Digital Humanities, or just simply “DH,” is the name for a set of computer-based tools and methods used by people in the humanities that are increasingly important for students in virtually every field of study.
This interdisciplinary program taught by faculty from across the university focuses on training students and providing hands on experience with the tools, methods, and real-world projects that have become central to cutting-edge humanities scholarship.
Winter 2016 Course Descriptions:
DIGITAL HUMANITIES CORE COURSE
NMS 580: MARKUP AND TEXT ENCODING IN THE HUMANITIES
with Prof. Antonio Ceraso (WRD/New Media Studies) Wed. 6:00-9:15 pm LPC
This course introduces students to the theory and practice of markup languages, text encoding, and text analysis in the context of humanities research and the processing and publication of digital texts. Students will explore the basics of syntax and standards for XML, as well as for XML-schemas used for humanities publication projects, particularly the Text Encoding Initiative (TEI) guideline. Students will also practice text analysis with a variety of tools, including work with the R software environment. In addition to practice in text encoding and analysis, students will engage both theoretical discussions on digital text and ongoing case study projects to explore rhetorical and methodological choices researchers make as they develop projects that use and analyze encoded texts. The course is designed for students with a variety of professional goals, including work in digital publishing, technical and professional writing, and the digital humanities. The course will include a good deal of coding, but assumes no prior technical knowledge. We will start from scratch, and build our coding repertoires together.
DIGITAL HUMANITIES ELECTIVES
DHS 460 DIGITAL HISTORY
with Prof. Roshanna Slyvester (History) Mondays 6:00-9:15 pm LPC
This course introduces students to the rapidly expanding world of digital history. Students taking the course will enhance their understanding of the conceptual, theoretical, and ethical issues involved in doing digital history, as well as introducing them to the range of goals and approaches employed by those who engage in digital history research. The course will also improve students’ abilities to engage with the web or other digital media as public history spaces, give them hands on practice using digital tools, provide opportunities for them to work individually and collaboratively on digital history projects, and teach them about relevant ethical and legal issues (such as copyright and intellectual property issues). Finally, the course will feature topics of historical interest that lend themselves to digital treatments.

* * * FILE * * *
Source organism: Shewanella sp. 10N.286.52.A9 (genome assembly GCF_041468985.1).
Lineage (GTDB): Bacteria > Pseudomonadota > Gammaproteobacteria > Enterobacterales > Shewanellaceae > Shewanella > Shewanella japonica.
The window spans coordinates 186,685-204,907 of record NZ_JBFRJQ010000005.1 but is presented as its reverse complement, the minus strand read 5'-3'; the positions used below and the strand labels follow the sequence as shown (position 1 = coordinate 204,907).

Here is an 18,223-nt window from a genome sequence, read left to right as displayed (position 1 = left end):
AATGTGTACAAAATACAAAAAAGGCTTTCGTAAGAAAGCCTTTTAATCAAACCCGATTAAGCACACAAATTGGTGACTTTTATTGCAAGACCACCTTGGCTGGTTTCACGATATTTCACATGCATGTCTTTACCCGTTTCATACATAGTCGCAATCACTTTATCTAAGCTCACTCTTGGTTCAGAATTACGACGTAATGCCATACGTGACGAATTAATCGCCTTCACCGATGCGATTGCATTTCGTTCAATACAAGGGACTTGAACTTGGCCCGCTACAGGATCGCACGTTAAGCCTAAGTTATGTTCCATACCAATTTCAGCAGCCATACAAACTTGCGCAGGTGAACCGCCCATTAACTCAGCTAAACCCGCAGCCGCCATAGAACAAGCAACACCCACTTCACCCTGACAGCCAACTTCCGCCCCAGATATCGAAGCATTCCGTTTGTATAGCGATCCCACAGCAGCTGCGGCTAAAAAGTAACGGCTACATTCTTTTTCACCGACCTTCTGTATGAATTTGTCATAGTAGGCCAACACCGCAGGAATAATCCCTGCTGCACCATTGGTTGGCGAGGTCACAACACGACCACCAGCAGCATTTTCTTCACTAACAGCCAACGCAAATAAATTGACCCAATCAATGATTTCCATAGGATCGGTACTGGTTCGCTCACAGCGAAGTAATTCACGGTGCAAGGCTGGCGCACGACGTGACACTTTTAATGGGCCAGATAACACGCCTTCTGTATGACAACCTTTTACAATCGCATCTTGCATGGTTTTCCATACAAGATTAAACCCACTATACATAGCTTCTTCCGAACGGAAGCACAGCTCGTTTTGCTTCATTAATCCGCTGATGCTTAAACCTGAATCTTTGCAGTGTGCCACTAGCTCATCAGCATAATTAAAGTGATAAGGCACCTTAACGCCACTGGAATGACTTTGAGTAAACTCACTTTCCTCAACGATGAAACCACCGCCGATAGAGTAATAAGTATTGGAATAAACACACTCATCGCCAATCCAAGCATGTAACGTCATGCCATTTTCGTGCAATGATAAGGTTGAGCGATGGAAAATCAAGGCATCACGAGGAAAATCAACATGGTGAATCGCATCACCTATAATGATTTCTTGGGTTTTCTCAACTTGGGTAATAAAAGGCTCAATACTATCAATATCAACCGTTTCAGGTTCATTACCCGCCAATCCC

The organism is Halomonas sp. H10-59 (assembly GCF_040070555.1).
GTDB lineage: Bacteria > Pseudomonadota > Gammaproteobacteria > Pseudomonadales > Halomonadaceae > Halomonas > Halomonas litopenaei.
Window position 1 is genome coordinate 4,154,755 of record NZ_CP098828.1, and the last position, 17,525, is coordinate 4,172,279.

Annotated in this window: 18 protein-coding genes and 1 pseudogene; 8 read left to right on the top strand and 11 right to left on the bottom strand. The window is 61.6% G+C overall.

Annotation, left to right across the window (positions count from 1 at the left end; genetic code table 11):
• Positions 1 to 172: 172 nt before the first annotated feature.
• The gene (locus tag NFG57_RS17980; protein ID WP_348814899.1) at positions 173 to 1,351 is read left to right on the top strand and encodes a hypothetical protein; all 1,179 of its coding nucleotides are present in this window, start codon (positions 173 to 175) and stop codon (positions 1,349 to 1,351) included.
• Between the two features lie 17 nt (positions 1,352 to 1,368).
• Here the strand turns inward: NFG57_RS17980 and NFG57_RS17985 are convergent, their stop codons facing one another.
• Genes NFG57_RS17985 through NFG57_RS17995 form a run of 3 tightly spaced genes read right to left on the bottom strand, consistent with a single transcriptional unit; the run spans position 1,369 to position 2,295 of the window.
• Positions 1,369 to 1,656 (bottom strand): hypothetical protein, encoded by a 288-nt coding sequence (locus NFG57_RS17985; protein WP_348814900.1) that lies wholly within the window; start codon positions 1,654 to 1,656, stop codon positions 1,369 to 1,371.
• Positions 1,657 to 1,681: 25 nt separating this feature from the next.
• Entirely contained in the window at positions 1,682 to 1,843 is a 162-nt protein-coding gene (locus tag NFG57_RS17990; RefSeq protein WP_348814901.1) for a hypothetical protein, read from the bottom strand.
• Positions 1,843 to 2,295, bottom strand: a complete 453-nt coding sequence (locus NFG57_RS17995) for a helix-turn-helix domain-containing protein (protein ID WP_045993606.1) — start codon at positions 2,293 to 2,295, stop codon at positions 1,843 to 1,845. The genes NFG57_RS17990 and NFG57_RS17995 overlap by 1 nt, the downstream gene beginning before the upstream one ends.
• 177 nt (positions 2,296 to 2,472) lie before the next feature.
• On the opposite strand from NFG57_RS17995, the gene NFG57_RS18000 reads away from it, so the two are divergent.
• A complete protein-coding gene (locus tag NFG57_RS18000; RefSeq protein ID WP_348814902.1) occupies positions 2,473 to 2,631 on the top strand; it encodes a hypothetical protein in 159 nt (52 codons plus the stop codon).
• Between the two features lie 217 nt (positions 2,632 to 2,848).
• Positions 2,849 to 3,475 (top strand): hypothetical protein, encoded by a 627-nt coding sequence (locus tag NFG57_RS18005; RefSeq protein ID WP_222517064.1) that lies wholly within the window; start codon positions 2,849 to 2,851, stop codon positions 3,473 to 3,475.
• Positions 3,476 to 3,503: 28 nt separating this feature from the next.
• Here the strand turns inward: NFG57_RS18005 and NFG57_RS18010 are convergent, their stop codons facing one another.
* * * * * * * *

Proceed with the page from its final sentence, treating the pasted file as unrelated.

GEO 442: GIS FOR SUSTAINABLE URBAN DEVELOPMENT
with Prof. Julie Hwang (Geography) Tuesday 6:00-9:15 pm LPC
instructor permission only
This course will examine how GIS has been used to monitor, and evaluate efforts advancing sustainability in urban areas. Students will learn geospatial techniques in support of sustainable practices, including promoting energy efficiency, managing water resources, promoting sustainable options of transportation, improving access to local healthy foods, and responding to climate change. This is accomplished through hands-on lab activities and a case study conducted in collaboration with a non-profit organization engaged in promotion of sustainable practices in Chicago.
WRD 525 WRITING FOR THE WEB
with Prof. Lisa Dush (Writing, Rhetoric, and Discourse) Thursdays 6:00-9:00 pm LPC
In this course, you will learn how to create and deploy digital content that is compelling, user-friendly, optimized to travel through the Web, and appropriate for organizational aims. We will read about best practice for writing content on websites and social platforms, and learn typical workflows for content evaluation, creation, management, and governance. To better apply the concepts we learn, we will analyze specific industry examples and partner in teams with local organizations, with each team working with staff at their partner organization to evaluate existing web content and content practices, make recommendations, and as time permits, develop new content and processes. We will also discuss the ethical and tactical challenges that today’s content creators face, as they work to develop content practices that are both effective and sustainable.